Despite looming security threats, health care still seems to be lagging behind in its digital defenses. With the number of data breaches that struck the industry in the past year, these security gaps raise obvious concerns, especially about their contribution to the possibility of identity theft.
How have data breaches affected health care?
According to the Healthcare Edition of the 2016 Vormetric Data Threat Report, 96 percent of participating IT security leaders in health care are preparing themselves for a cyberattack. The report also found that 63 percent had already experienced a data breach.
However, preventing data breaches is still not a top priority for health care IT departments, according to the survey. More health care security professionals are focused on meeting compliance standards, which they see as a sufficient effort in protecting data. However, other security experts disagree.
“Compliance is only a step towards health care IT security,” Garrett Bekker, senior analyst of information security at 451 Research told InfoSecurity magazine. “As we learned from data theft incidents at health care organizations that were reportedly HIPAA compliant, being compliant doesn’t necessarily mean you won’t be breached and have your sensitive data stolen.”
News of this study comes as the health care sector is experiencing rising ransomware threats. According to Healthcare IT News, PowerWare is the latest in a string of malware attacks targeting the health care industry.
Ben Johnson, chief security strategist at Carbon Black, told the website that hackers often victimize hospitals because they’re more likely to pay the ransom to free their files. Dealing with highly sensitive and important data, they can’t afford the time or the talent to unlock it on their own.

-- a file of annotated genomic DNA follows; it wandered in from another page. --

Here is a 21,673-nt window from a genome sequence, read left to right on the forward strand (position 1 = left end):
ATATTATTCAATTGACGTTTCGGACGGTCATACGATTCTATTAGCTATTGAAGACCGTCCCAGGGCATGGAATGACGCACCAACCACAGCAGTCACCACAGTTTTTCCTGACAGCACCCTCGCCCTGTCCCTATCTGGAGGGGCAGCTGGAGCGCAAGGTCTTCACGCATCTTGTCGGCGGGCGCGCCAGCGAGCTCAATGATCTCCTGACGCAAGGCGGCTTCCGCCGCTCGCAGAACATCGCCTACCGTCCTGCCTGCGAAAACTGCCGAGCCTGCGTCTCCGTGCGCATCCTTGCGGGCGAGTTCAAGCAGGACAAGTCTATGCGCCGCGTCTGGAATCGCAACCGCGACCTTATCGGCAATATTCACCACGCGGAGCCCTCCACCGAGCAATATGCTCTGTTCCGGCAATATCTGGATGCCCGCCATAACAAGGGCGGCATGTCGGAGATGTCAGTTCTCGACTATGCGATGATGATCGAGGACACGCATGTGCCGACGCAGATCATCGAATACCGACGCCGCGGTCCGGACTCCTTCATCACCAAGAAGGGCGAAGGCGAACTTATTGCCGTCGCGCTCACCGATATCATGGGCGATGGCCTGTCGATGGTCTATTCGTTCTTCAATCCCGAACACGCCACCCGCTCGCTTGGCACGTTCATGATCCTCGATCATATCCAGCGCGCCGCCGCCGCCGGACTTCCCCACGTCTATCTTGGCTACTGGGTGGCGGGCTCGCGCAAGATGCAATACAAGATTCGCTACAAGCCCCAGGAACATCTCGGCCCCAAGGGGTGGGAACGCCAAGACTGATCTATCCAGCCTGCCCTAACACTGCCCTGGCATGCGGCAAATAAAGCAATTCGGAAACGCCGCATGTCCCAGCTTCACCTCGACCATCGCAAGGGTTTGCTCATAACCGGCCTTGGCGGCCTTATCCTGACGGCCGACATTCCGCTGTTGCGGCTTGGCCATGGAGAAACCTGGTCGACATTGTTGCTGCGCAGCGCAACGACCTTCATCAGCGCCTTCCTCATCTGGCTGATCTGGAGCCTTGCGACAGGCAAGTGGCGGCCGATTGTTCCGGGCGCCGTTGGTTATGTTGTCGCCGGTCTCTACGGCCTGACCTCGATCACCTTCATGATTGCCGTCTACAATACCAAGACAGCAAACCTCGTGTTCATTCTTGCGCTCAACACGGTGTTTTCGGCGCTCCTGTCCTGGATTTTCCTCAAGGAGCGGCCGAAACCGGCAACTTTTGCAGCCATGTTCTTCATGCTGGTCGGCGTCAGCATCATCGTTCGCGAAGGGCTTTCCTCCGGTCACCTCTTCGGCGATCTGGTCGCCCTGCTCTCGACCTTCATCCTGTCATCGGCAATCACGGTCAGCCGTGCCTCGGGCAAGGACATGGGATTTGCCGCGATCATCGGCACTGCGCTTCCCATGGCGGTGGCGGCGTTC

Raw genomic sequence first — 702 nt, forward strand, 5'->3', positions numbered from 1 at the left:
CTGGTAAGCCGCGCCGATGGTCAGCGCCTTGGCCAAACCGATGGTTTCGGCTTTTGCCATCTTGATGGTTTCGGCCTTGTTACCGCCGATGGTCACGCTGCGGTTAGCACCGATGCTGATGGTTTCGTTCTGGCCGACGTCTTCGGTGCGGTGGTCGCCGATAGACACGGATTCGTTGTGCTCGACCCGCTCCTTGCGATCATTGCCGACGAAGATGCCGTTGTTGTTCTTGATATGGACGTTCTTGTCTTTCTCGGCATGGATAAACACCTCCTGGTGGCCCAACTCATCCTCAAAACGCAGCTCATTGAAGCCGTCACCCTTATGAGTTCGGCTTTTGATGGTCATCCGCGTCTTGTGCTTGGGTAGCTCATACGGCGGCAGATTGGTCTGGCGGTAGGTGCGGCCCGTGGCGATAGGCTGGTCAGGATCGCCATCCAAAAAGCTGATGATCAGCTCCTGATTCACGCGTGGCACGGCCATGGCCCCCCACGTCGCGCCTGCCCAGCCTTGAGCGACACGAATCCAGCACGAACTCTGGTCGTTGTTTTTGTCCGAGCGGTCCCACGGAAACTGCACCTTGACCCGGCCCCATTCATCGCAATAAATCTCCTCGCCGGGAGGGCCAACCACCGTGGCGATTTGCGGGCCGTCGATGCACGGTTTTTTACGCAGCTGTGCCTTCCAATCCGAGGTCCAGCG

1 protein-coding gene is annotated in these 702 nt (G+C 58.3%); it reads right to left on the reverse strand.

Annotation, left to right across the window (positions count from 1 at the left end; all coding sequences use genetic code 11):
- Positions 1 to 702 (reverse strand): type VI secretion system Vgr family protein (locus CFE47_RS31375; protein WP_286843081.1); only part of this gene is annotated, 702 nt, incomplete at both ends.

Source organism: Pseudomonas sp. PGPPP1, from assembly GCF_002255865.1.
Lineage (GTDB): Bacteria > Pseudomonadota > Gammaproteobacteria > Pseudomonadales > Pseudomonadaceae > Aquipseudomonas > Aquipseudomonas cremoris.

What differentiates PowerWare from other ransomware is that it’s deceptively subtle, mimicking the files and activities that already exist on the computer. Johnson said the appearance of PowerWare indicates a worrisome evolution with malware.
“Now they encrypt files,” he said. “But if they start seeing the actual data, they can use it in blackmail.”
Other types of data breach threats are also plaguing the health care sector, which has had notoriously bad luck with security. The past year was rife with health care data breaches, ranging from large insurers to small hospitals. Recently, Einstein, a Pennsylvania healthcare network, discovered a huge security hole when one of its website databases was left open to unauthorized users. According to a press release from Einstein, the database contained patient information. Since finding the issue, the network has assured patients that its database is now secure.
What steps can you take?
Medical identity theft is an insidious threat, and victims often struggle to reverse its damages. It doesn’t help that the issue is compounded by the frequency of health care data breaches, making it even harder to know when you could become a victim. That’s why taking personal steps to ensure your own security is essential. According to the Federal Trade Commission, the signs that indicate medical fraud include getting billed for treatment you didn’t receive, called for medical debt you don’t owe, notified of reaching your benefit limit or denied health insurance because of incorrect medical records.
To catch these indicators, obtain copies of your medical records to check for errors and pay close attention to any health insurance bills. To take your personal protection a step further, you can also invest in a monitoring service like Identity Guard to help detect and alert you to certain activity that may indicate fraud.